The symbol for dementia is the forget-me-not.
The symbol for Parkinson's disease is the red tulip.
When we established Dementia Family Pathways, Inc. as a non-profit organization, we did not want to focus on any one form of dementia.
Rather, we embraced what unites us all in one cause -
to raise awareness of dementia as brain loss and
to Become Dementia Friendly as a community!!
Like a family...
Our Founders have a passion for helping
people living with all forms of dementia. The first event that Dementia Family Pathways, Inc. organized was our 1st annual Parkinson's Wellness Expo in November 2019.
Dementia Family Pathways, Inc. strives to provide education support, and resources for other forms of dementia including:
Lewy Body Dementia, Parkinson's disease, Alzheimer's disease, Huntington's disease, Aids Dementia, Alcohol dementia and Vascular dementia.
We are all First Responders in an Emergency!
Take the free 6-Steps to Become Dementia Friendly
(receive the videos and handouts by email)
Story of the Forget me Not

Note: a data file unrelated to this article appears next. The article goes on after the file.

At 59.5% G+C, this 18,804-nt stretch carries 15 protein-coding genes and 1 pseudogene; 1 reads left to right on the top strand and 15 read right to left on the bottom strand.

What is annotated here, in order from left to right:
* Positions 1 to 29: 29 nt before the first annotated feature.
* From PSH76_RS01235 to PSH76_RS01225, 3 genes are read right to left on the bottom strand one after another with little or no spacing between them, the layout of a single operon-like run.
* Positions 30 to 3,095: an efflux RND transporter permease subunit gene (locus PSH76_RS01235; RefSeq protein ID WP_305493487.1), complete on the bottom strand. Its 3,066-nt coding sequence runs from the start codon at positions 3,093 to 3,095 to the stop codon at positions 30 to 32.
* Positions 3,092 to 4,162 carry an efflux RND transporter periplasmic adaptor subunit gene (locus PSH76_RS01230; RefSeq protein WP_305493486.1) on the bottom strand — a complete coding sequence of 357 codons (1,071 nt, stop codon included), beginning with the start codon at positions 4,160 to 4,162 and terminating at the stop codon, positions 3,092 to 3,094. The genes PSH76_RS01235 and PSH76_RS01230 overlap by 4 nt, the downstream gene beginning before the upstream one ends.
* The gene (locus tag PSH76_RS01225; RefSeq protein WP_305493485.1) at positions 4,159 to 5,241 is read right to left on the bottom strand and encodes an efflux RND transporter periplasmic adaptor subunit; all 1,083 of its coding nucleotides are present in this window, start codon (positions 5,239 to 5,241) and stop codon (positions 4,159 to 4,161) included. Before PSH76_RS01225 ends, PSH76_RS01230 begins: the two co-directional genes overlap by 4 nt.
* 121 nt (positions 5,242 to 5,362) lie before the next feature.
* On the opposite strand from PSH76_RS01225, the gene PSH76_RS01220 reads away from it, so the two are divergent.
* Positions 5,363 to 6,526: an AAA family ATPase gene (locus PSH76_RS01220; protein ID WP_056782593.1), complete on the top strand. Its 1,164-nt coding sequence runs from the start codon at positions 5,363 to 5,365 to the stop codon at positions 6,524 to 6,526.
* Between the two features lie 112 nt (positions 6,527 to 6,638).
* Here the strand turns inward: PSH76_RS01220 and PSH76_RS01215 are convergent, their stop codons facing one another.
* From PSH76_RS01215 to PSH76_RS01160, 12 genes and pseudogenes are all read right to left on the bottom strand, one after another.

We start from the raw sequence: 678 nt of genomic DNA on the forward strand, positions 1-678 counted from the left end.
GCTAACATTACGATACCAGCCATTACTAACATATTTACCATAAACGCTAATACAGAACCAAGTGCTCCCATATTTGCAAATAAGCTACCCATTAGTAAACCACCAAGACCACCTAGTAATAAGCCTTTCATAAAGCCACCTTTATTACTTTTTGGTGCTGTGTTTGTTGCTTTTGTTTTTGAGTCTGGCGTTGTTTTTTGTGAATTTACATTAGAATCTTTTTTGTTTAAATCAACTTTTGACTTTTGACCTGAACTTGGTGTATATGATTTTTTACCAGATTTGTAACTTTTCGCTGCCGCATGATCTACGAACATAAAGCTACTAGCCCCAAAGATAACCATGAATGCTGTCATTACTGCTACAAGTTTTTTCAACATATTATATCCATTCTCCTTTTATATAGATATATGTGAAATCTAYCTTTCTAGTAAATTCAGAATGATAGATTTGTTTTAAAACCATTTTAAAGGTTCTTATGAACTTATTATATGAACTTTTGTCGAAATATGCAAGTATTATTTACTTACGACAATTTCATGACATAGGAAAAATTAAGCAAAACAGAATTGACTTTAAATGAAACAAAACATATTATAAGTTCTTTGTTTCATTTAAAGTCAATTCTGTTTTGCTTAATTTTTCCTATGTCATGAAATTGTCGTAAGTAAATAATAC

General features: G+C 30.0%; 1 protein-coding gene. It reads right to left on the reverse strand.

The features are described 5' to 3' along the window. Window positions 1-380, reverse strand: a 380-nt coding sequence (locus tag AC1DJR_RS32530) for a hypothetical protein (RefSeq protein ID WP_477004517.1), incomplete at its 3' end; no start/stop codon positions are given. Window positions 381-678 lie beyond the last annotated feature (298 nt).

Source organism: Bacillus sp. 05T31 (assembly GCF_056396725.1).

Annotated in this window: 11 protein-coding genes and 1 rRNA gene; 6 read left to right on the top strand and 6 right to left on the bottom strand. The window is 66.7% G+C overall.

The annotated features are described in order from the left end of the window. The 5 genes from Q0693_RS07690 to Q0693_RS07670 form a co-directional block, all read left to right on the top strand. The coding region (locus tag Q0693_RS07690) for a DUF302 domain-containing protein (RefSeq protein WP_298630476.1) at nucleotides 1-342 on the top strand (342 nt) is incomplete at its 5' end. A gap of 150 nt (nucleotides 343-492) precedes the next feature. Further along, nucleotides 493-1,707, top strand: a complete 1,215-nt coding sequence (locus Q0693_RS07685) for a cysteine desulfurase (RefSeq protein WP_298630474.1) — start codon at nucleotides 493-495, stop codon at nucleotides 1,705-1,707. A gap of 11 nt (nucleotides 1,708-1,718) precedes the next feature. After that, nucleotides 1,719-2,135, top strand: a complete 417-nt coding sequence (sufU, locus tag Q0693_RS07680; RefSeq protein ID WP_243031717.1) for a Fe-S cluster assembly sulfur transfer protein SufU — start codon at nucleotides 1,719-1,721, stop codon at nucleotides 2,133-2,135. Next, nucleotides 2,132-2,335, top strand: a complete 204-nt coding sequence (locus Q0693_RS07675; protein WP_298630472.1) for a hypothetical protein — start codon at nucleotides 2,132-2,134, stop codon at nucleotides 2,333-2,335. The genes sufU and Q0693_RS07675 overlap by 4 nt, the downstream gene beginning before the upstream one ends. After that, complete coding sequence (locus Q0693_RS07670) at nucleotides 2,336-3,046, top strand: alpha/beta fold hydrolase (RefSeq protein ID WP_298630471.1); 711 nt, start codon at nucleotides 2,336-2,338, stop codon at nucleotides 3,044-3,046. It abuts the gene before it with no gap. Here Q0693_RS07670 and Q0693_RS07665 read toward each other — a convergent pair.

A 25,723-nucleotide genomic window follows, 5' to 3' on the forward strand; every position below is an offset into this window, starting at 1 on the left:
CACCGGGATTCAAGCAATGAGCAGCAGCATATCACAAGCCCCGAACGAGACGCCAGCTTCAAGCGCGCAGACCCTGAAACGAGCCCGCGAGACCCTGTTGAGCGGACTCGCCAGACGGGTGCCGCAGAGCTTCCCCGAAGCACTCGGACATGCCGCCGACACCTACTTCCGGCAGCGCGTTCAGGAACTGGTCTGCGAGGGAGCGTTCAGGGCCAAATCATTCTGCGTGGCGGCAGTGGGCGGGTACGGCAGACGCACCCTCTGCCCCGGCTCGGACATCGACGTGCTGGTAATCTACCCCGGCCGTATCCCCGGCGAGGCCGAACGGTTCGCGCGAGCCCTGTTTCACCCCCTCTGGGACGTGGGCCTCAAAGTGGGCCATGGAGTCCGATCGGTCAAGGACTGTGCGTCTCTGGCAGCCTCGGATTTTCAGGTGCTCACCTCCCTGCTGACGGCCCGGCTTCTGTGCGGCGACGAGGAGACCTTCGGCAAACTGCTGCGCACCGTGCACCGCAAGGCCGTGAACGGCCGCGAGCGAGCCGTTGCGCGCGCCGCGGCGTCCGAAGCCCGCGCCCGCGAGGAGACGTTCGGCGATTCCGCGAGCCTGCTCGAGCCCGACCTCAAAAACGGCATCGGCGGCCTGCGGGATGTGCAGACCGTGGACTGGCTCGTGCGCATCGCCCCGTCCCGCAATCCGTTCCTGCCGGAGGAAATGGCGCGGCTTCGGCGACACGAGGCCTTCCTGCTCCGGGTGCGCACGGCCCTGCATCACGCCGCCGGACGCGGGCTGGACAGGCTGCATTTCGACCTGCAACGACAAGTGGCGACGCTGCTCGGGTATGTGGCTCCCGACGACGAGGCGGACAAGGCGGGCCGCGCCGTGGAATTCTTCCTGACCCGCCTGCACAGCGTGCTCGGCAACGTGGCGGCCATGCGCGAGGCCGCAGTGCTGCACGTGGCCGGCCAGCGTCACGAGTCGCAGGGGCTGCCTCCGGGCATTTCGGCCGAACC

The forget-me-not, a small blue flower, represents remembrance and
has long been associated with dementia.
The person suffering from dementia may experience memory loss among other symptoms of brain loss.
This makes the forget-me-not the perfect flower to represent our cause.
The blue flower is a symbol for anyone who wants to unite against dementia, raise awareness, and support people affected by the condition.
Story of the Red Tulip
The red tulip has been a symbol for Parkinson’s awareness since 1980 when Dutch horticulturalist J.W.S. Van der Wereld, who had PD himself, developed a red and white tulip and named it “Dr. James Parkinson” to honor the London doctor who first described the disease in 1817.
It was Dr. Parkinson’s who first identified and described the disease and brought it to the attention of the medical profession.